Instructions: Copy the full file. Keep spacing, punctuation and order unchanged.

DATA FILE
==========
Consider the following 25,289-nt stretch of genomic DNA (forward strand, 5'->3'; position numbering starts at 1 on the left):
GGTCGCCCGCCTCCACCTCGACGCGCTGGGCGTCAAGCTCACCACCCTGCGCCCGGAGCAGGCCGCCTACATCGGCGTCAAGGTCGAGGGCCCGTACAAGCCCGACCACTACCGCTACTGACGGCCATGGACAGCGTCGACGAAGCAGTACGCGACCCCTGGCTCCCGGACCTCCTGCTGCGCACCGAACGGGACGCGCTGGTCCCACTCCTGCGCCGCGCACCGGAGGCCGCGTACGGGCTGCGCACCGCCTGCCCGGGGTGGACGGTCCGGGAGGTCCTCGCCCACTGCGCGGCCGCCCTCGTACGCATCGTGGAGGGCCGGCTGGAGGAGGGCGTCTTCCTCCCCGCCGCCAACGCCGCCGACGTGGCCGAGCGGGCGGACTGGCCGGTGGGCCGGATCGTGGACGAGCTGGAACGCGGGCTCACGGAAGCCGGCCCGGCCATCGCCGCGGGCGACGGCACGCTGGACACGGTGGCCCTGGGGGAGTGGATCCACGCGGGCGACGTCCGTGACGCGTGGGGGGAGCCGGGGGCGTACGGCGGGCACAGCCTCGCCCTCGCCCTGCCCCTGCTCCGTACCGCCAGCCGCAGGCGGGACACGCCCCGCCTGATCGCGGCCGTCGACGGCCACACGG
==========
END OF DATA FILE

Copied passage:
Consider the following 25,289-nt stretch of genomic DNA (forward strand, 5'->3'; position numbering starts at 1 on the left):
GGTCGCCCGCCTCCACCTCGACGCGCTGGGCGTCAAGCTCACCACCCTGCGCCCGGAGCAGGCCGCCTACATCGGCGTCAAGGTCGAGGGCCCGTACAAGCCCGACCACTACCGCTACTGACGGCCATGGACAGCGTCGACGAAGCAGTACGCGACCCCTGGCTCCCGGACCTCCTGCTGCGCACCGAACGGGACGCGCTGGTCCCACTCCTGCGCCGCGCACCGGAGGCCGCGTACGGGCTGCGCACCGCCTGCCCGGGGTGGACGGTCCGGGAGGTCCTCGCCCACTGCGCGGCCGCCCTCGTACGCATCGTGGAGGGCCGGCTGGAGGAGGGCGTCTTCCTCCCCGCCGCCAACGCCGCCGACGTGGCCGAGCGGGCGGACTGGCCGGTGGGCCGGATCGTGGACGAGCTGGAACGCGGGCTCACGGAAGCCGGCCCGGCCATCGCCGCGGGCGACGGCACGCTGGACACGGTGGCCCTGGGGGAGTGGATCCACGCGGGCGACGTCCGTGACGCGTGGGGGGAGCCGGGGGCGTACGGCGGGCACAGCCTCGCCCTCGCCCTGCCCCTGCTCCGTACCGCCAGCCGCAGGCGGGACACGCCCCGCCTGATCGCGGCCGTCGACGGCCACACGG